“This situation is an opportunity. You have to turn the negative into a positive,” says Josie Martin. Martin is the creator and owner/operator of The Giants House in Akaroa, in Aotearoa/New Zealand. It’s a historic villa with terraced gardens full of sculptures, mosaics and ceramics by the artist. We’re talking on the phone in March 2020, while New Zealand is in complete lockdown, due to the global pandemic.
No cruise ships
There are currently no cruise ships anchoring in Akaroa’s tiny harbour, near Christchurch on the South Island. Nobody else is allowed to visit either. “Luckily, we had a very busy summer season, but I don’t think I’ll be travelling any time soon,” Josie says. The artist, sculptor, painter and horticulturist (“I like moving between mediums”), had plans to travel to China. One of her ceramic creations is being enlarged there. It will be forged in mirror polished stainless steel at a Beijing foundry. A trusted craftsman she’s worked with before is looking after the prototype, sending her emails with photos to keep her informed of the progress.
Josie’s positive takeaway during lockdown is having a lot of time to make art. “Time is really precious”, she says. Today, she spent outside all day, working on a new mosaic at the front entrance of her sculpture garden. It’s a luxury, reminiscent of the beginning when there were fewer visitors. Now she can no longer work during garden opening hours in normal circumstances. “People are curious and want to chat and that is too distracting,” Josie explains. “Receiving people’s enthusiastic encouragement is wonderful, but spending time with them takes a lot of energy. I need to conserve my energy. If you really want to do something, you’ve got to prioritise.”
Starting is the hardest part
Josie Martin creates all mosaic work in situ. “Starting is the hardest part, but I start by making hundreds of drawings, and once there is a foundation, you have something to kick against. First, I work on the form, using steel and concrete. I have been working with the same tradesman for many years. We’ve developed techniques of our own, for working with steel and concrete, because it is a bit of a grey area. We work with a solid foundation. I use much more steel than necessary, I like to use it for shaping the form and expression. You can’t fix it afterwards.”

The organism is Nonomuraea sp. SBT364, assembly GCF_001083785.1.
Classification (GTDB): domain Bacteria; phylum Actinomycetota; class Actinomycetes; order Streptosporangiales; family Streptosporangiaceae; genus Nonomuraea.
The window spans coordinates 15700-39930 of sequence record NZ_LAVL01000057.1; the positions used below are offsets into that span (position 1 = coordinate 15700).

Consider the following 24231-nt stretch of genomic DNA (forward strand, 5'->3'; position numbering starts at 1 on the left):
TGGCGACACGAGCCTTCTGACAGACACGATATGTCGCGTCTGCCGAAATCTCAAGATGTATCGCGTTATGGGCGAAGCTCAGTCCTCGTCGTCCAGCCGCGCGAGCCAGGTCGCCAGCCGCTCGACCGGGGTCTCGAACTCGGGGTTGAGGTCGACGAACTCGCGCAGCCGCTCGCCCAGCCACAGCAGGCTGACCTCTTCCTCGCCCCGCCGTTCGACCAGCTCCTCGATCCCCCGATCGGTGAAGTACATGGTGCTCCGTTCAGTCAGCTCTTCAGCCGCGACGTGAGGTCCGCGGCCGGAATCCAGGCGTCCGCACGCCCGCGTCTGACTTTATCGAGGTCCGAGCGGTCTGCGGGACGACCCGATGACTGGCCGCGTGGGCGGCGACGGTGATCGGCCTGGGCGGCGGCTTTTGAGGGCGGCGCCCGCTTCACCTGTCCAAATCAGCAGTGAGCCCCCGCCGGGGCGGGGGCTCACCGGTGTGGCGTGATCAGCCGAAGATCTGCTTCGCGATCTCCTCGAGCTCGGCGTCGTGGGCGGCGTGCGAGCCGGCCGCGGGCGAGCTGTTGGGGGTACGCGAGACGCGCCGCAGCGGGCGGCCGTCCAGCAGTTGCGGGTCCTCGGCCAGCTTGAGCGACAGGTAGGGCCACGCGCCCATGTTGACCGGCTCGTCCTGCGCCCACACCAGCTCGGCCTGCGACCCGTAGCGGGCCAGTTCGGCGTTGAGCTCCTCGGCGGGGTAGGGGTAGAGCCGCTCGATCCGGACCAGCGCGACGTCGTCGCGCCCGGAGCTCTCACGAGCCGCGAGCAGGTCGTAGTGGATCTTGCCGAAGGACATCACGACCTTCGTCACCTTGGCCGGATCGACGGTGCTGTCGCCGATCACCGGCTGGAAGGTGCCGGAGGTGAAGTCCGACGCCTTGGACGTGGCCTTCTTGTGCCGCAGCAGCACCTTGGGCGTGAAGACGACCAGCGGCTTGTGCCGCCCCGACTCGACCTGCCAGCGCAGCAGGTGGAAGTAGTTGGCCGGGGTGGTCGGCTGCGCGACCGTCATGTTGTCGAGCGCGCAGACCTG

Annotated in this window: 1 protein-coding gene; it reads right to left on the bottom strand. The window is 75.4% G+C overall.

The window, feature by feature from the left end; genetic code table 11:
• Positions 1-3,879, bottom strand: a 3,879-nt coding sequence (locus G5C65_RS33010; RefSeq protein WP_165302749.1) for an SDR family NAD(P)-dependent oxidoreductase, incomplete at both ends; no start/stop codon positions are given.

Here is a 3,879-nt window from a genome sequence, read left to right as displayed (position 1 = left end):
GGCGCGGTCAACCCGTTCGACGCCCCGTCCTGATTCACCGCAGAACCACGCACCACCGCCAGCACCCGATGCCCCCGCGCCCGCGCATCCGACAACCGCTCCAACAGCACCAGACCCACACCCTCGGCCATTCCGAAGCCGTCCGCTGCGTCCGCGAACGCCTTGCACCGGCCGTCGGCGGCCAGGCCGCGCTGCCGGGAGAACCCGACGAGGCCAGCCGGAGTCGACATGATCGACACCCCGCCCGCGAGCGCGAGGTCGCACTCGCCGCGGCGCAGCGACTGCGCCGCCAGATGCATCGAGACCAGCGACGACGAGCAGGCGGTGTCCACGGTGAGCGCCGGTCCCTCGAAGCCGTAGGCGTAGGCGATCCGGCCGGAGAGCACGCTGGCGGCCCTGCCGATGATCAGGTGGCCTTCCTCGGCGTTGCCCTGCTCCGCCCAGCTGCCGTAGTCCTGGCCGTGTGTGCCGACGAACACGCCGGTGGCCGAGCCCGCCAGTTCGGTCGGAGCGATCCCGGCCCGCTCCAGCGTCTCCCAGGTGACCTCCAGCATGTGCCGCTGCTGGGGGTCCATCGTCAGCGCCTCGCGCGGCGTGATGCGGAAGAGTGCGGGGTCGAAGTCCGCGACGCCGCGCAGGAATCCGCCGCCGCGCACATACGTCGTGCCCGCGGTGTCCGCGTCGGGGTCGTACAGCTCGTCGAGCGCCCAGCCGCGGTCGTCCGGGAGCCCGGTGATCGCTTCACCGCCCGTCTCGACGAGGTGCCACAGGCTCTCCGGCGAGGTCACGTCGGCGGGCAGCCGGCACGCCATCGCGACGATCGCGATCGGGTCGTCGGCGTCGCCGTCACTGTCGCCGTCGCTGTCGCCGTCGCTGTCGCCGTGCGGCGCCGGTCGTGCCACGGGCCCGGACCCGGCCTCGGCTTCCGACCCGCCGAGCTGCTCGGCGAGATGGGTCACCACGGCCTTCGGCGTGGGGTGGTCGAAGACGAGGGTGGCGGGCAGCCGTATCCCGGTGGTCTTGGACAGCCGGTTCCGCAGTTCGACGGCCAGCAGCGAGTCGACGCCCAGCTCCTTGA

Inside, Josie will smash tiles and organise them by colour in ice cream containers. “As much as I can prepare, I will prepare. I will walk around the form, see how I need to cut the tiles and get everything ready to go.” This way, Josie can start work outside as soon as the last visitor has left, with still enough daylight for making art outdoors. During this lockdown-period, Josie’s also had time again to get her hands in the clay: “I made some pots in my studio. It’s good to feel the clay, get the feel of things.” Josie handcrafts her own tiles to include in her mosaics too. Twenty stretched canvasses in her studio are ready to use.
Running out of space
What’s more, Josie is waiting for the green light from the council to proceed with plans to extend both the garden and the cafe, as well as to create a new entrance, on a newly acquired neighbouring property. Because even though the creation of The Giant’s House sculptures and garden began only 23 years ago, Josie has already run out of space. “It’s not so much that I’m fast. I was definitely slow to begin with, because I had never worked with concrete. But my painting background is a great asset and I don’t muck around. I’m good at making decisions.”
From wilderness to world-class tourist attraction
What was once a wilderness, is now a world-class tourist attraction. The Giant’s House received a “Garden of International Significance” award, as well as a 6-star rating from the New Zealand Gardens Trust. On the Trip Advisor website and in Google ratings, Josie Martin’s Sculpture and Mosaic Garden has received innumerable glowing reviews and ranks 4.5 stars out of 5.
Josie Martin never compromised: “This place wouldn’t be what it is today if I had.” Martin had to sacrifice parts of her social life, but has some close friends she often makes time for. “Instead of going out for a coffee, I rather make something,” she explains.
Fulfilment through making
“It’s always a balancing act. You can’t just walk into the studio, it takes time to warm up. Creating something I love, I’m completely fulfilled. I’m happy when I’m making, when I do all these drawings and suddenly something comes to life. And I’m able to live off my artwork, which is usually hard to do for artists.”
© Sitara Morgenster
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An edited version of this article appeared in Opus Oracle (Issue 31), the e-magazine for members of the Mosaic Association of Australia and New Zealand, MAANZ.